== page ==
Pennsylvania’s sheriffs deal with a variety of law enforcement and public administration concerns within the 67 counties of the Keystone State. Overseeing county jails, communicating and coordinating on tasks with other law enforcement agencies and serving warrants are some of their regular responsibilities. If you are interested in pursuing a career in this field, then this guide would tell you how to become a sheriff in Pennsylvania.
Should I Become a Sheriff in Pennsylvania?
Sources: US Bureau of Labor Statistics and O*NET Online
As a county sheriff in Pennsylvania, you will regularly interact with other public offices. Moreover, you will supervise the work of sheriff deputies, correctional officers and other staff under your command. Communicating and collaborating with local police units is also a major part of the job.
As per the US Bureau of Labor Statistics, Police and Detectives jobs will increase by 5% from 2018 to 2028 owing to the ever-increasing safety concerns of the public.
Steps to Become a Sheriff in Pennsylvania
Aspiring Pennsylvania sheriffs need to follow the process outlined below.
*Sheriffs are elected by and work for counties rather than states.
Exceptions aside, you will need at most a High School Diploma or GED (General Educational Development) Certificate to pursue employment with most county sheriff offices in Pennsylvania. But, it is always advantageous to have better educational credentials. So, if you have the opportunity, do not hesitate to go for an Associate’s/Bachelor’s degree in Criminal Justice, Criminology, or a related subject.
- Law Enforcement Employment
Having enough law enforcement experience is one of the major requirements of becoming a sheriff in Pennsylvania. You can acquire that by working as a police officer or by pursuing direct employment with a county sheriff’s office (correctional officers, sheriff’s deputies, etc.).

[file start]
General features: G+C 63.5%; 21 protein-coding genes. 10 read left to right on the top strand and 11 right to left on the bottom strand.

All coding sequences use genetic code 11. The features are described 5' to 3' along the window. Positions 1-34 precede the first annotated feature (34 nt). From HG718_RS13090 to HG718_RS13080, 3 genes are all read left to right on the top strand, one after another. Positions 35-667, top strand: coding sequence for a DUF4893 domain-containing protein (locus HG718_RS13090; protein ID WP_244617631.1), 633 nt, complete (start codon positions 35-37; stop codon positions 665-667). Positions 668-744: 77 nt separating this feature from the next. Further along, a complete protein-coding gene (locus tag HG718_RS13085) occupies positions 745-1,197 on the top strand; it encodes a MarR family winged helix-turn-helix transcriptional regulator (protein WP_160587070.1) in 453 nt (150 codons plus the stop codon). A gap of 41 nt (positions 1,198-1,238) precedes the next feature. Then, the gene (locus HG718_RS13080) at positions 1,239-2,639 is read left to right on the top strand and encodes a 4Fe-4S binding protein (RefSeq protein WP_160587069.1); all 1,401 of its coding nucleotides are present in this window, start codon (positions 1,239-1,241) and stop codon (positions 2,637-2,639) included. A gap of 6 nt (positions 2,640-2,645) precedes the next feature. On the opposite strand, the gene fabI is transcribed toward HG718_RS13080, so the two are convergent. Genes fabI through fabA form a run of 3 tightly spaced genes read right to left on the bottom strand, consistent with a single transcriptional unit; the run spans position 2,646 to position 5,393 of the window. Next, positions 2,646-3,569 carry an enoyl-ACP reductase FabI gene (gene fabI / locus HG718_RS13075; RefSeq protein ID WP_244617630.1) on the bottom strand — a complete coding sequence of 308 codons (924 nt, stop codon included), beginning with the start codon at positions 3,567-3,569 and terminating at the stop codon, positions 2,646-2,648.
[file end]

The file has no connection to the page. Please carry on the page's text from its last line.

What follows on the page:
To join a police force in the Keystone State, you have to pass various evaluations (written test, physical and medical assessment, drugs and polygraph examination, background investigation, etc.) and then undergo police academy training.
- Work Experience
Once the training is over, you can begin service as a law enforcement officer.
- Pennsylvania County Sheriff Elections
When you have enough law enforcement experience on your resume, you can contest the sheriff’s ballot. Win it to earn the right to become a Pennsylvania county sheriff. You can go for reelection upon the completion of your stint in office.
How Long Does It Take to Become a Sheriff in Pennsylvania?
The process of becoming a Pennsylvania sheriff is a long one. The initial selection and law enforcement training procedure can take about 2 years. After that, you have to serve as a law enforcement officer for a number of years (depending on the requirement set by your county) to be eligible to enter the sheriff’s ballot.
What Are the Requirements for Becoming a Sheriff in Pennsylvania?
You need to fulfill the below-mentioned criteria to become a Pennsylvania county sheriff.
- Should be at least 21. The age requirement tends to be different in some counties.
- Be a legal US citizen.
- Have a High School Diploma or a GED Certificate. Some counties may prefer candidates with better educational credentials.
- Hold a valid Pennsylvania driving license.
- Should not have any kind of criminal record.
- Undergo law enforcement training.
- Obtain the required law enforcement experience.
How Much Can I Make After Becoming a Sheriff in Pennsylvania?
According to the latest records of the US Bureau of Labor Statistics, First-Line Supervisors of Police and Detectives in Pennsylvania drew $96,040 in annual mean salary in 2019.
*There is no state-wise compensation data available. The annual mean salary for First-Line Supervisors of Police and Detectives has been mentioned here as a reference point only.